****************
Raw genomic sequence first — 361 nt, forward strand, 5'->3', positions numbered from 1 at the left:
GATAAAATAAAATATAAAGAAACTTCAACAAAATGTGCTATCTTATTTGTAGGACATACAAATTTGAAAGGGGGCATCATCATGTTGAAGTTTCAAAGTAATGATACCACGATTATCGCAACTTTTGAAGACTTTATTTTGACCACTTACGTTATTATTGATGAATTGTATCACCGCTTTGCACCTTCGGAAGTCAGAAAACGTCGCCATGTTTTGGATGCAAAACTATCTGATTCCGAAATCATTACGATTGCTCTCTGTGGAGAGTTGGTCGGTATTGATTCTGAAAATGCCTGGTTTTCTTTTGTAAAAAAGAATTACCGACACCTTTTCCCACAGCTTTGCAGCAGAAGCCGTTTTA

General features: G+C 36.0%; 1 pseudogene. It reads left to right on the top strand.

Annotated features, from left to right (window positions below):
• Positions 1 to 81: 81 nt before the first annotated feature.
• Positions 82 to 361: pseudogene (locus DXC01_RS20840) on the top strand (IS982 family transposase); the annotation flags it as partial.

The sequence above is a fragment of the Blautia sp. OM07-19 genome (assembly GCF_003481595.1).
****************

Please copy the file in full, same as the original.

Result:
Raw genomic sequence first — 361 nt, forward strand, 5'->3', positions numbered from 1 at the left:
GATAAAATAAAATATAAAGAAACTTCAACAAAATGTGCTATCTTATTTGTAGGACATACAAATTTGAAAGGGGGCATCATCATGTTGAAGTTTCAAAGTAATGATACCACGATTATCGCAACTTTTGAAGACTTTATTTTGACCACTTACGTTATTATTGATGAATTGTATCACCGCTTTGCACCTTCGGAAGTCAGAAAACGTCGCCATGTTTTGGATGCAAAACTATCTGATTCCGAAATCATTACGATTGCTCTCTGTGGAGAGTTGGTCGGTATTGATTCTGAAAATGCCTGGTTTTCTTTTGTAAAAAAGAATTACCGACACCTTTTCCCACAGCTTTGCAGCAGAAGCCGTTTTA

General features: G+C 36.0%; 1 pseudogene. It reads left to right on the top strand.

Annotated features, from left to right (window positions below):
• Positions 1 to 81: 81 nt before the first annotated feature.
• Positions 82 to 361: pseudogene (locus DXC01_RS20840) on the top strand (IS982 family transposase); the annotation flags it as partial.

The sequence above is a fragment of the Blautia sp. OM07-19 genome (assembly GCF_003481595.1).